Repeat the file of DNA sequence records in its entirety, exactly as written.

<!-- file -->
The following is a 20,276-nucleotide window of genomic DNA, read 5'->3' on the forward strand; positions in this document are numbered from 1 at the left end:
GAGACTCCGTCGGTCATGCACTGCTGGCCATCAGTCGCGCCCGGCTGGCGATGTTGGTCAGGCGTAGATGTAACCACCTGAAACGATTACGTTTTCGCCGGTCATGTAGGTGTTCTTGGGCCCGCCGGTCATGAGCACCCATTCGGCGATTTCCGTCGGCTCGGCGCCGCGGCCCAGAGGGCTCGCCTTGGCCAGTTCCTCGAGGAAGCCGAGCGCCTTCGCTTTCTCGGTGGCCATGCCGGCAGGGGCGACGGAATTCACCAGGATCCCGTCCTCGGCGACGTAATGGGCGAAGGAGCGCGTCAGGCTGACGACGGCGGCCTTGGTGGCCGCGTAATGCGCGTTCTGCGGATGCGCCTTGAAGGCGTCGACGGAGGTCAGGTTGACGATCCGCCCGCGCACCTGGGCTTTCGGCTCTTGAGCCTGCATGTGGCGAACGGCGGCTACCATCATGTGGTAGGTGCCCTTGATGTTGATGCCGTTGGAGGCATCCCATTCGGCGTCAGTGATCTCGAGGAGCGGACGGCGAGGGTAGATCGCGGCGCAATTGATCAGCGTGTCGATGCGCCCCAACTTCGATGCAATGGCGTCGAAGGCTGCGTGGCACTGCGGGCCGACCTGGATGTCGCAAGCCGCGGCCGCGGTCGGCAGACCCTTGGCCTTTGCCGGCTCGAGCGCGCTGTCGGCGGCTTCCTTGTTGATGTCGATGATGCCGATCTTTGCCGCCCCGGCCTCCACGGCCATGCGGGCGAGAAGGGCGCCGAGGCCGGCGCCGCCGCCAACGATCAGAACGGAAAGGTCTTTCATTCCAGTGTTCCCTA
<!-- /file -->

The following is a 20,276-nucleotide window of genomic DNA, read 5'->3' on the forward strand; positions in this document are numbered from 1 at the left end:
GAGACTCCGTCGGTCATGCACTGCTGGCCATCAGTCGCGCCCGGCTGGCGATGTTGGTCAGGCGTAGATGTAACCACCTGAAACGATTACGTTTTCGCCGGTCATGTAGGTGTTCTTGGGCCCGCCGGTCATGAGCACCCATTCGGCGATTTCCGTCGGCTCGGCGCCGCGGCCCAGAGGGCTCGCCTTGGCCAGTTCCTCGAGGAAGCCGAGCGCCTTCGCTTTCTCGGTGGCCATGCCGGCAGGGGCGACGGAATTCACCAGGATCCCGTCCTCGGCGACGTAATGGGCGAAGGAGCGCGTCAGGCTGACGACGGCGGCCTTGGTGGCCGCGTAATGCGCGTTCTGCGGATGCGCCTTGAAGGCGTCGACGGAGGTCAGGTTGACGATCCGCCCGCGCACCTGGGCTTTCGGCTCTTGAGCCTGCATGTGGCGAACGGCGGCTACCATCATGTGGTAGGTGCCCTTGATGTTGATGCCGTTGGAGGCATCCCATTCGGCGTCAGTGATCTCGAGGAGCGGACGGCGAGGGTAGATCGCGGCGCAATTGATCAGCGTGTCGATGCGCCCCAACTTCGATGCAATGGCGTCGAAGGCTGCGTGGCACTGCGGGCCGACCTGGATGTCGCAAGCCGCGGCCGCGGTCGGCAGACCCTTGGCCTTTGCCGGCTCGAGCGCGCTGTCGGCGGCTTCCTTGTTGATGTCGATGATGCCGATCTTTGCCGCCCCGGCCTCCACGGCCATGCGGGCGAGAAGGGCGCCGAGGCCGGCGCCGCCGCCAACGATCAGAACGGAAAGGTCTTTCATTCCAGTGTTCCCTA